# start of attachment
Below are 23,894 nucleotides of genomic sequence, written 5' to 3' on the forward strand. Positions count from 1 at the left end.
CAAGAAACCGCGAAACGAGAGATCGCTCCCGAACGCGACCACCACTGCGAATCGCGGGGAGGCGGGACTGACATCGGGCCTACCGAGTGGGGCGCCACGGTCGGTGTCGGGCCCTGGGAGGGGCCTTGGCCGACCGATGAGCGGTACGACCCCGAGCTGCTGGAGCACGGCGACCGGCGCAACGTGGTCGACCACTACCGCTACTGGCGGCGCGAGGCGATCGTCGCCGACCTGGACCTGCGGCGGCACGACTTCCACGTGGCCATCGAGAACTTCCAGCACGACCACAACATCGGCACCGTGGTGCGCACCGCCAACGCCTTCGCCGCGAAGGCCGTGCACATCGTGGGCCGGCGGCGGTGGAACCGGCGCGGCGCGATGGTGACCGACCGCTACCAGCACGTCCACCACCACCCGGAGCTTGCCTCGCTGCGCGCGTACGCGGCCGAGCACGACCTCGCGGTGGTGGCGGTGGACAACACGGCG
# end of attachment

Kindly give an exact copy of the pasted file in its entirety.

Below are 23,894 nucleotides of genomic sequence, written 5' to 3' on the forward strand. Positions count from 1 at the left end.
CAAGAAACCGCGAAACGAGAGATCGCTCCCGAACGCGACCACCACTGCGAATCGCGGGGAGGCGGGACTGACATCGGGCCTACCGAGTGGGGCGCCACGGTCGGTGTCGGGCCCTGGGAGGGGCCTTGGCCGACCGATGAGCGGTACGACCCCGAGCTGCTGGAGCACGGCGACCGGCGCAACGTGGTCGACCACTACCGCTACTGGCGGCGCGAGGCGATCGTCGCCGACCTGGACCTGCGGCGGCACGACTTCCACGTGGCCATCGAGAACTTCCAGCACGACCACAACATCGGCACCGTGGTGCGCACCGCCAACGCCTTCGCCGCGAAGGCCGTGCACATCGTGGGCCGGCGGCGGTGGAACCGGCGCGGCGCGATGGTGACCGACCGCTACCAGCACGTCCACCACCACCCGGAGCTTGCCTCGCTGCGCGCGTACGCGGCCGAGCACGACCTCGCGGTGGTGGCGGTGGACAACACGGCG